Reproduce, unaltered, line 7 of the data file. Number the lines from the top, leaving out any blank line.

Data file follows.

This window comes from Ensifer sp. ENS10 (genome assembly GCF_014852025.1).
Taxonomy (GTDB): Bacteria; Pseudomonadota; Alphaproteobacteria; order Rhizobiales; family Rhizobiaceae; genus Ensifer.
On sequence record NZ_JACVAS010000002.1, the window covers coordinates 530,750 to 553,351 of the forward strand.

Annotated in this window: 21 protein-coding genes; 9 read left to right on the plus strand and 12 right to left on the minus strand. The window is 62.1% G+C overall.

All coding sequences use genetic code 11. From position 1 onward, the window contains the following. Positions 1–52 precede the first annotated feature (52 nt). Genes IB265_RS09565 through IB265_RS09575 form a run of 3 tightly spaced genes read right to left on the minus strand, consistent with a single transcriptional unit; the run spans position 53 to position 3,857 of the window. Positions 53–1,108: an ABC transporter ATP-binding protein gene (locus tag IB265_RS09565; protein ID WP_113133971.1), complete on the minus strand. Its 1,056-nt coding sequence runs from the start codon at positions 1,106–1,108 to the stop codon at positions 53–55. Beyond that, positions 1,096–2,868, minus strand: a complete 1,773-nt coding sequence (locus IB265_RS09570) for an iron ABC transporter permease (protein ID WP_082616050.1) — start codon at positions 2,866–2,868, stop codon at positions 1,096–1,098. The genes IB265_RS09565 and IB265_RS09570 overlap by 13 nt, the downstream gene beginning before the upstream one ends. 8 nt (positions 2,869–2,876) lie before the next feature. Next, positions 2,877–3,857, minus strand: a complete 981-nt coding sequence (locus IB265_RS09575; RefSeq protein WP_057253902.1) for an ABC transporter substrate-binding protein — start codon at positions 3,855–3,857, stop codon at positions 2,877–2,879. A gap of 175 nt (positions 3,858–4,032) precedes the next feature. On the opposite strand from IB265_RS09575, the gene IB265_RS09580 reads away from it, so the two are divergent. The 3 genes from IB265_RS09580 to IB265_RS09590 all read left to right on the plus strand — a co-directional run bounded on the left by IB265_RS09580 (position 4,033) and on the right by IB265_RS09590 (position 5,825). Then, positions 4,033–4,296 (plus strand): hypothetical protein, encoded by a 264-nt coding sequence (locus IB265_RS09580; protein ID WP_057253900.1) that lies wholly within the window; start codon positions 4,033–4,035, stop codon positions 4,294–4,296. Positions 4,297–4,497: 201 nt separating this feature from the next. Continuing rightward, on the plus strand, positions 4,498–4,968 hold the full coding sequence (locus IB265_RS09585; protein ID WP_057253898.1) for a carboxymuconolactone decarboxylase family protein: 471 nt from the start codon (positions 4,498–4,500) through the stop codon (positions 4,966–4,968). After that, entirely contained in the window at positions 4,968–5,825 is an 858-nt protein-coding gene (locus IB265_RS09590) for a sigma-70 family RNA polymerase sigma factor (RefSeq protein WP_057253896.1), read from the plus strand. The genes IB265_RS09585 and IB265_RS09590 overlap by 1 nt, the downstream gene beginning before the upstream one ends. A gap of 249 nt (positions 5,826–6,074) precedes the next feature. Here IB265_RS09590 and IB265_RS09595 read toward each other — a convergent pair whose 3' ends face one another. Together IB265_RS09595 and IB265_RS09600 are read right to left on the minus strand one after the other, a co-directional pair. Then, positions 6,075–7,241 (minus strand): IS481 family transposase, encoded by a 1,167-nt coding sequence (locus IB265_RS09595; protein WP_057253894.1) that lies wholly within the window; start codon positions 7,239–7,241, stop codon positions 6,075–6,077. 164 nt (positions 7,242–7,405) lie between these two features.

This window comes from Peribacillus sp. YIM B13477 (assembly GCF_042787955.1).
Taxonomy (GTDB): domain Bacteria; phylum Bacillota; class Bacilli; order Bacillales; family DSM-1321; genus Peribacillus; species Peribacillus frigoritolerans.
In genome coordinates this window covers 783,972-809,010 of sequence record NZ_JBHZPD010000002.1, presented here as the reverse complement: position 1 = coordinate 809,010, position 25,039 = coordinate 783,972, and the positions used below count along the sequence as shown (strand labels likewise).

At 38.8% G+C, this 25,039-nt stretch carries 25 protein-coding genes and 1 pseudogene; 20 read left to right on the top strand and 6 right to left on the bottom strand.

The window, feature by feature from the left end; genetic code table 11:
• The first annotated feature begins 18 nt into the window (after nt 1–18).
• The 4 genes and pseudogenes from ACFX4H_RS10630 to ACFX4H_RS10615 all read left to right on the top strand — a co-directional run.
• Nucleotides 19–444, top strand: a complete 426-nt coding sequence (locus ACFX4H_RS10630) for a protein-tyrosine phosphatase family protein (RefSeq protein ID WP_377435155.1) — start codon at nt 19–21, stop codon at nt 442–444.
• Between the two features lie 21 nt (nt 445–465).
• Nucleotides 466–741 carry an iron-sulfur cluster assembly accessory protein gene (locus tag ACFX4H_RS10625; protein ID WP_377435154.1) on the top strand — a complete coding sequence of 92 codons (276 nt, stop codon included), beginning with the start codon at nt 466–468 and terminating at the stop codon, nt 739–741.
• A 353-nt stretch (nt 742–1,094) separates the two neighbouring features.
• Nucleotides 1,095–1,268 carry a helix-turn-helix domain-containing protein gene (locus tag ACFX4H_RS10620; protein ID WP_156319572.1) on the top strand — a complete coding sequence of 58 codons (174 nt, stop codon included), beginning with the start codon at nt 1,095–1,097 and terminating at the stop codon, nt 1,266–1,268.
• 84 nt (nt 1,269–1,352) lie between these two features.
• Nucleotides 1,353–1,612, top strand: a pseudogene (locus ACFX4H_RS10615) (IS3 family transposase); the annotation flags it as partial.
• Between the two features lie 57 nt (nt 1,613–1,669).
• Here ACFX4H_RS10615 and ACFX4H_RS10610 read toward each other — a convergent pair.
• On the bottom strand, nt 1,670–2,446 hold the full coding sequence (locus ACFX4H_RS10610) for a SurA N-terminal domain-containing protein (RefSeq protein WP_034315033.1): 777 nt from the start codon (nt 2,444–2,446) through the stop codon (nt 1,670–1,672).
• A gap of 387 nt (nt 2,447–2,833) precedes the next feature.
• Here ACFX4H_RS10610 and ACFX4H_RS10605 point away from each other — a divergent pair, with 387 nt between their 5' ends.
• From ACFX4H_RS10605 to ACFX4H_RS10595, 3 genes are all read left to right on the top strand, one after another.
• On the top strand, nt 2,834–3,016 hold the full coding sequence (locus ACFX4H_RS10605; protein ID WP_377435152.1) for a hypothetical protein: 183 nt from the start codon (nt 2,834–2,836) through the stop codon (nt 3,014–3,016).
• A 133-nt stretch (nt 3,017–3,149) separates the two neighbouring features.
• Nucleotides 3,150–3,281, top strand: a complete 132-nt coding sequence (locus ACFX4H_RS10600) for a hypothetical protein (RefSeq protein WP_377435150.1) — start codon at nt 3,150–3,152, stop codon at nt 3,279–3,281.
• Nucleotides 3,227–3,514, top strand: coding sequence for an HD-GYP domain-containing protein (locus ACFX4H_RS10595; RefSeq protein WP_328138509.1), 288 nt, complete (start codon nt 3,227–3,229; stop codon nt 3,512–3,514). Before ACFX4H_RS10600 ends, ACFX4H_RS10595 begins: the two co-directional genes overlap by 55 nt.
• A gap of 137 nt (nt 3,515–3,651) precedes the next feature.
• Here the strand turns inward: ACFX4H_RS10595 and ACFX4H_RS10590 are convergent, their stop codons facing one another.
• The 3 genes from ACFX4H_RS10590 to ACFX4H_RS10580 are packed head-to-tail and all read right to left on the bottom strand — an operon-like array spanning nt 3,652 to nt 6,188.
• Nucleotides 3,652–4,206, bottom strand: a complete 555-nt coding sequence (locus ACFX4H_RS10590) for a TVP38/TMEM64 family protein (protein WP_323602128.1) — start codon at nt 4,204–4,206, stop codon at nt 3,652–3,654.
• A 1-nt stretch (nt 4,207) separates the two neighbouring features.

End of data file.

Taxonomy (GTDB): domain Bacteria; phylum Bacillota; class Bacilli; order Bacillales; family DSM-1321; genus Peribacillus; species Peribacillus frigoritolerans.